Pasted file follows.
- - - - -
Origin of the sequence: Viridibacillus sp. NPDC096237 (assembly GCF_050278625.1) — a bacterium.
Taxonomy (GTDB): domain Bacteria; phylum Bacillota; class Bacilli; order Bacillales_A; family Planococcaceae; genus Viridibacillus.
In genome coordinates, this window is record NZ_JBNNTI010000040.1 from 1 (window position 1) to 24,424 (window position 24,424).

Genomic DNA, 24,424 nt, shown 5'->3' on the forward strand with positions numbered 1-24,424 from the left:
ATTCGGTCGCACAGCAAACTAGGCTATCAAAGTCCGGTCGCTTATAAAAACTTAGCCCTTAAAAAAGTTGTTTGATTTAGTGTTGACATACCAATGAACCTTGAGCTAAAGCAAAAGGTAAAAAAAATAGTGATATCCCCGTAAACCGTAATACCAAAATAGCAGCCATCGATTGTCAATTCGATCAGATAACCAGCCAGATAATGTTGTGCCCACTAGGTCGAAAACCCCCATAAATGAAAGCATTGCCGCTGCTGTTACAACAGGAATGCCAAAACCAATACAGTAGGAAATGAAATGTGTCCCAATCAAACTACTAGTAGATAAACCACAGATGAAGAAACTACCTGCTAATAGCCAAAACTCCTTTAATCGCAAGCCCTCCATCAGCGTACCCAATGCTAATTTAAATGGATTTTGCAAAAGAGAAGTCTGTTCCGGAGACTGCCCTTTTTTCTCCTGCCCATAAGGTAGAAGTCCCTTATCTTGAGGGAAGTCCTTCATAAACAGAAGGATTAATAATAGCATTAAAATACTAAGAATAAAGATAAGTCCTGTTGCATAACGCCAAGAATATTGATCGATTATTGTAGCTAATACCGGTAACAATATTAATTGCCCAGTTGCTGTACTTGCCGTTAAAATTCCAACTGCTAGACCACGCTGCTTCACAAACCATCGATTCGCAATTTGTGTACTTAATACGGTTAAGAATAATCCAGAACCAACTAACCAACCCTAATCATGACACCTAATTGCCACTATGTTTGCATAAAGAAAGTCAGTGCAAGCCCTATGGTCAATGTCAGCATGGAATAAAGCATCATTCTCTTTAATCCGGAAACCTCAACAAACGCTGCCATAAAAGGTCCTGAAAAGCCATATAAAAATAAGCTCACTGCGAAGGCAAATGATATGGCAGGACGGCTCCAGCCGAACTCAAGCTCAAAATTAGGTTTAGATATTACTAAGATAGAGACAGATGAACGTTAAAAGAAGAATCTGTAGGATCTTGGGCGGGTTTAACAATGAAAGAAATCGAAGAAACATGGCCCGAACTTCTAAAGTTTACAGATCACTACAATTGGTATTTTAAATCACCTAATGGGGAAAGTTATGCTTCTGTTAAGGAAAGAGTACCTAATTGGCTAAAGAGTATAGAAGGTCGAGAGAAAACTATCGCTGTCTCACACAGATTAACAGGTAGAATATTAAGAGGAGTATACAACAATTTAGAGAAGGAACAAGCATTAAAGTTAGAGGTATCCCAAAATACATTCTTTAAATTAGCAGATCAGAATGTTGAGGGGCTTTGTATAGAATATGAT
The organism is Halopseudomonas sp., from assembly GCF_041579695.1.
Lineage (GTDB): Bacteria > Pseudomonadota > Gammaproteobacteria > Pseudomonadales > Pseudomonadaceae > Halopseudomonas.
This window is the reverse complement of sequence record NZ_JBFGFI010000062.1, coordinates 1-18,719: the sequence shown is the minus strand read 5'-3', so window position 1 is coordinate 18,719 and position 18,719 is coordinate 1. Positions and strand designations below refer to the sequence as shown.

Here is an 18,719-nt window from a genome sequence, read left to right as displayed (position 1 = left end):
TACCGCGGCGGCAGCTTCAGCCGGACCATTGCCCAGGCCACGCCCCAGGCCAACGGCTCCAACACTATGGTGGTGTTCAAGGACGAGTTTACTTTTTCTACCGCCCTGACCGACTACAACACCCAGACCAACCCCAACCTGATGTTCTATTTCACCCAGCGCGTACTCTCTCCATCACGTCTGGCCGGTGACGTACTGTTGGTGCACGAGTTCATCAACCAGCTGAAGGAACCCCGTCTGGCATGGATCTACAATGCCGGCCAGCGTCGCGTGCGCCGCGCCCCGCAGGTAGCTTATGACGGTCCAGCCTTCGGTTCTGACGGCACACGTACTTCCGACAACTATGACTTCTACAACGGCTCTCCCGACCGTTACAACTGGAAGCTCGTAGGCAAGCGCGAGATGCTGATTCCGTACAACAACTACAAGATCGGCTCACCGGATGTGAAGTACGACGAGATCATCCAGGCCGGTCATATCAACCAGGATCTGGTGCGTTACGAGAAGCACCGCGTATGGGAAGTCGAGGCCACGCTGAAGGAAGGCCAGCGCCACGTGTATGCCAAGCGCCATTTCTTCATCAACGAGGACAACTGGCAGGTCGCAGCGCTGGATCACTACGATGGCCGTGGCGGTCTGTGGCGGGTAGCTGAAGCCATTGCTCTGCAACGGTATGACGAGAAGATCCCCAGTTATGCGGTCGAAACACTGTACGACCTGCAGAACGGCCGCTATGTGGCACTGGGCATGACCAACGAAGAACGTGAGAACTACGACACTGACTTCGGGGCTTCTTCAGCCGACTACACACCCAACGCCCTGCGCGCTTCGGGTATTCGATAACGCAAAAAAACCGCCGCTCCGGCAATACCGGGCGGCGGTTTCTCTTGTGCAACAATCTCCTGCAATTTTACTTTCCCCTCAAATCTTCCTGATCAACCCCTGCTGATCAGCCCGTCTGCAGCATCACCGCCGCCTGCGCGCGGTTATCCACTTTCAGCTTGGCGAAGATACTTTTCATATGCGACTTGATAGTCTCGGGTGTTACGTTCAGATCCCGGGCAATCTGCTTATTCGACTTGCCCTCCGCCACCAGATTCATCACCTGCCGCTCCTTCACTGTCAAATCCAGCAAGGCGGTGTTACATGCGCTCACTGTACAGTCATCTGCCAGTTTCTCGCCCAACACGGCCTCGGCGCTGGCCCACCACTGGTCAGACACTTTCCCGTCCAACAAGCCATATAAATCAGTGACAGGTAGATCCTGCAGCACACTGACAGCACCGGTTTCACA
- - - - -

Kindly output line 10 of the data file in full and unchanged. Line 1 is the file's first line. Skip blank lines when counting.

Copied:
TACCGCGGCGGCAGCTTCAGCCGGACCATTGCCCAGGCCACGCCCCAGGCCAACGGCTCCAACACTATGGTGGTGTTCAAGGACGAGTTTACTTTTTCTACCGCCCTGACCGACTACAACACCCAGACCAACCCCAACCTGATGTTCTATTTCACCCAGCGCGTACTCTCTCCATCACGTCTGGCCGGTGACGTACTGTTGGTGCACGAGTTCATCAACCAGCTGAAGGAACCCCGTCTGGCATGGATCTACAATGCCGGCCAGCGTCGCGTGCGCCGCGCCCCGCAGGTAGCTTATGACGGTCCAGCCTTCGGTTCTGACGGCACACGTACTTCCGACAACTATGACTTCTACAACGGCTCTCCCGACCGTTACAACTGGAAGCTCGTAGGCAAGCGCGAGATGCTGATTCCGTACAACAACTACAAGATCGGCTCACCGGATGTGAAGTACGACGAGATCATCCAGGCCGGTCATATCAACCAGGATCTGGTGCGTTACGAGAAGCACCGCGTATGGGAAGTCGAGGCCACGCTGAAGGAAGGCCAGCGCCACGTGTATGCCAAGCGCCATTTCTTCATCAACGAGGACAACTGGCAGGTCGCAGCGCTGGATCACTACGATGGCCGTGGCGGTCTGTGGCGGGTAGCTGAAGCCATTGCTCTGCAACGGTATGACGAGAAGATCCCCAGTTATGCGGTCGAAACACTGTACGACCTGCAGAACGGCCGCTATGTGGCACTGGGCATGACCAACGAAGAACGTGAGAACTACGACACTGACTTCGGGGCTTCTTCAGCCGACTACACACCCAACGCCCTGCGCGCTTCGGGTATTCGATAACGCAAAAAAACCGCCGCTCCGGCAATACCGGGCGGCGGTTTCTCTTGTGCAACAATCTCCTGCAATTTTACTTTCCCCTCAAATCTTCCTGATCAACCCCTGCTGATCAGCCCGTCTGCAGCATCACCGCCGCCTGCGCGCGGTTATCCACTTTCAGCTTGGCGAAGATACTTTTCATATGCGACTTGATAGTCTCGGGTGTTACGTTCAGATCCCGGGCAATCTGCTTATTCGACTTGCCCTCCGCCACCAGATTCATCACCTGCCGCTCCTTCACTGTCAAATCCAGCAAGGCGGTGTTACATGCGCTCACTGTACAGTCATCTGCCAGTTTCTCGCCCAACACGGCCTCGGCGCTGGCCCACCACTGGTCAGACACTTTCCCGTCCAACAAGCCATATAAATCAGTGACAGGTAGATCCTGCAGCACACTGACAGCACCGGTTTCACA